Not quite Cardiff but only a short distance out, it’s well worth making the trip to Dinas Powys for a meal at The Humble Onion. Antonio Simone is the humble chef in the kitchen of this humble space, serving up food which is anything but humble – indeed it sits loud and proud on the plate speaking eloquently for each ingredient!
It’s a small, unassuming space, sparsely decorated but appealing. If I could advocate for one change it would be that the tables of 4 be a touch larger in length – I’m on the larger side and felt rather elbow to elbow with the friend seated next to me.
The menu is short but with plenty to tempt. Chef Simone also offers an additional main dish to give our vegetarian friends more choice.
Aged steak tartare, egg yolk, pickled shallots, focaccia crisp (£13) is well-balanced; sweet sharp pickle cuts through the deeply umami beef and rich egg yolk, with crunch from the toasted focaccia
Sweetbreads are featured on menus far too rarely for my liking, so I fixated on lamb sweetbreads, sourdough, hazelnut burnt butter (£8.50) immediately. They don’t disappoint, cooked perfectly with browned surface and marshmallow-soft interior, they pair wonderfully with the herbed butter and hazelnuts.
Confit pork belly, braised white cabbage, cider cream (£19.50) comes with a jug of rich gravy and is a perfect Sunday roast kind of dish. The pork is good, with soft meat and wobbly fat, and a layer of crackling that is a crispy and chewy delight. The glossy gravy is rich and meaty.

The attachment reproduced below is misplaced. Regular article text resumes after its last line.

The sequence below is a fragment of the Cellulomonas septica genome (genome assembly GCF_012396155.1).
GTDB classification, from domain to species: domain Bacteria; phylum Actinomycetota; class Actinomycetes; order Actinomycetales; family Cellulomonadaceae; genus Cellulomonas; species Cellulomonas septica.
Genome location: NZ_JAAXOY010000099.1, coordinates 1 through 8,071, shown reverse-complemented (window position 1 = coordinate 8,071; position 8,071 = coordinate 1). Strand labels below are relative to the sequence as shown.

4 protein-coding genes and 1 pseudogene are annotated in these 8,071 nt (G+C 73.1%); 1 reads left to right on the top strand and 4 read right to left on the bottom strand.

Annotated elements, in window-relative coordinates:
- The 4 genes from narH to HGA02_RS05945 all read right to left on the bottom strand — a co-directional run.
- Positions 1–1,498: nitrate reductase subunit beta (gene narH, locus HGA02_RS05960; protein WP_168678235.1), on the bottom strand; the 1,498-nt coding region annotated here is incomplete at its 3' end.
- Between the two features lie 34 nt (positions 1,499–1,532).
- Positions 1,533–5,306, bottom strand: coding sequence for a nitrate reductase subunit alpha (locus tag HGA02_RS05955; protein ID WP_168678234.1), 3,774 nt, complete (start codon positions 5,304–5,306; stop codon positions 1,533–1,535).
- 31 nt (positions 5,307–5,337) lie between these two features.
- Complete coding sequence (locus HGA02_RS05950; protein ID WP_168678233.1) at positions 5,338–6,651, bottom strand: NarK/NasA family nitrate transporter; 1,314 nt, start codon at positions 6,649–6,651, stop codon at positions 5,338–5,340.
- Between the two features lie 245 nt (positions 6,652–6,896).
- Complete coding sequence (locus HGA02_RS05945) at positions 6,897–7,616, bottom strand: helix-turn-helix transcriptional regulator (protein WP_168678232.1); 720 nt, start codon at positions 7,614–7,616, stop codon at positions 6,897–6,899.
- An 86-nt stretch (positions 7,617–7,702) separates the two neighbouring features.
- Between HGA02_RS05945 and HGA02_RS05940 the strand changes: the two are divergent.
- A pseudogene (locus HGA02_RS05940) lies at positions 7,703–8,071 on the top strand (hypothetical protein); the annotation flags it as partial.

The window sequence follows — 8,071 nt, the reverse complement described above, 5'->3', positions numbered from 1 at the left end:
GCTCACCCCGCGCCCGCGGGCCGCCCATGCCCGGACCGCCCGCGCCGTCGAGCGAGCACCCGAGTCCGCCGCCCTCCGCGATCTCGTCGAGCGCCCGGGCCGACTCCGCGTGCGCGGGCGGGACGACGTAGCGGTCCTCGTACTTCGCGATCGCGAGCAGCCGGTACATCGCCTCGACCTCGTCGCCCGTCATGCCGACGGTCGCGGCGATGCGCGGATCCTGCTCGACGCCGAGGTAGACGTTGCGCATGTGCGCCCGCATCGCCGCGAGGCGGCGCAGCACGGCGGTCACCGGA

The cabbage is the weakest link for me; not a patch on the seasonal autumn greens (also cabbage) available as a side order.
The menu has one vegetarian main listed: roast cauliflower, cauliflower purée, spiced bulgur wheat, salted almonds (£16.50), which is beautifully presented and declared delicious.
The extra off-menu vegetarian main of gnocchi with wild mushrooms is a popular choice. The gnocchi are blanketted with a rich, thick and creamy French-Italian style mushroom sauce. Comfort food on a rainy day.
Humble chips (£4) are utterly fabulous – that perfect balance of crisp fried exterior and soft potato inside. Sesame lifts the autumnal greens (£4.50) without clashing with mains.
Desserts are as good as the savoury dishes. Gin-compressed strawberries, chantilly cream, basil, meringue (£8) is the very best version of an Eton Mess; raspberry sorbet (£5) and mango sorbet (£5) offer lighter options that are still packed with flavour.
Three courses runs from £29 to £47 depending on your choices; quite reasonable for the quality of ingredients and cooking.
Definitely one to visit for anyone that loves good quality ingredients deftly cooked and simply plated.
Read our reviews for other restaurants in and near Cardiff.